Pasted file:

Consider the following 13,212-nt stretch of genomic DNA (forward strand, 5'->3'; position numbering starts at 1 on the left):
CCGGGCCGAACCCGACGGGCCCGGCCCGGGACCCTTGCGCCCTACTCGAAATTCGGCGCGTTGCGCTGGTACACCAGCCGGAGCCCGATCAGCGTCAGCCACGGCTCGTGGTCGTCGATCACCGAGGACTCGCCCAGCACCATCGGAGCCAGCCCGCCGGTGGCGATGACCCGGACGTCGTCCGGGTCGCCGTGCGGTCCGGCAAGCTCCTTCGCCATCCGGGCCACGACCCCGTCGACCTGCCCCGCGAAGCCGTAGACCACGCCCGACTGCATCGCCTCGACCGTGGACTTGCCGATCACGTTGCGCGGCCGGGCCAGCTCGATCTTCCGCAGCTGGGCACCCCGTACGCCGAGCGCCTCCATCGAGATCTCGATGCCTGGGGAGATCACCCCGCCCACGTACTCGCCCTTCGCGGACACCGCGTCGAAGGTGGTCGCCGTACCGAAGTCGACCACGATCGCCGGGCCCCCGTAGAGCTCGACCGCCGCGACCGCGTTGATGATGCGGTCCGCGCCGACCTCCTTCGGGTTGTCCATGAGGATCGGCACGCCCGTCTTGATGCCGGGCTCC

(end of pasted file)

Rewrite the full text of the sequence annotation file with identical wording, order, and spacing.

Consider the following 13,212-nt stretch of genomic DNA (forward strand, 5'->3'; position numbering starts at 1 on the left):
CCGGGCCGAACCCGACGGGCCCGGCCCGGGACCCTTGCGCCCTACTCGAAATTCGGCGCGTTGCGCTGGTACACCAGCCGGAGCCCGATCAGCGTCAGCCACGGCTCGTGGTCGTCGATCACCGAGGACTCGCCCAGCACCATCGGAGCCAGCCCGCCGGTGGCGATGACCCGGACGTCGTCCGGGTCGCCGTGCGGTCCGGCAAGCTCCTTCGCCATCCGGGCCACGACCCCGTCGACCTGCCCCGCGAAGCCGTAGACCACGCCCGACTGCATCGCCTCGACCGTGGACTTGCCGATCACGTTGCGCGGCCGGGCCAGCTCGATCTTCCGCAGCTGGGCACCCCGTACGCCGAGCGCCTCCATCGAGATCTCGATGCCTGGGGAGATCACCCCGCCCACGTACTCGCCCTTCGCGGACACCGCGTCGAAGGTGGTCGCCGTACCGAAGTCGACCACGATCGCCGGGCCCCCGTAGAGCTCGACCGCCGCGACCGCGTTGATGATGCGGTCCGCGCCGACCTCCTTCGGGTTGTCCATGAGGATCGGCACGCCCGTCTTGATGCCGGGCTCC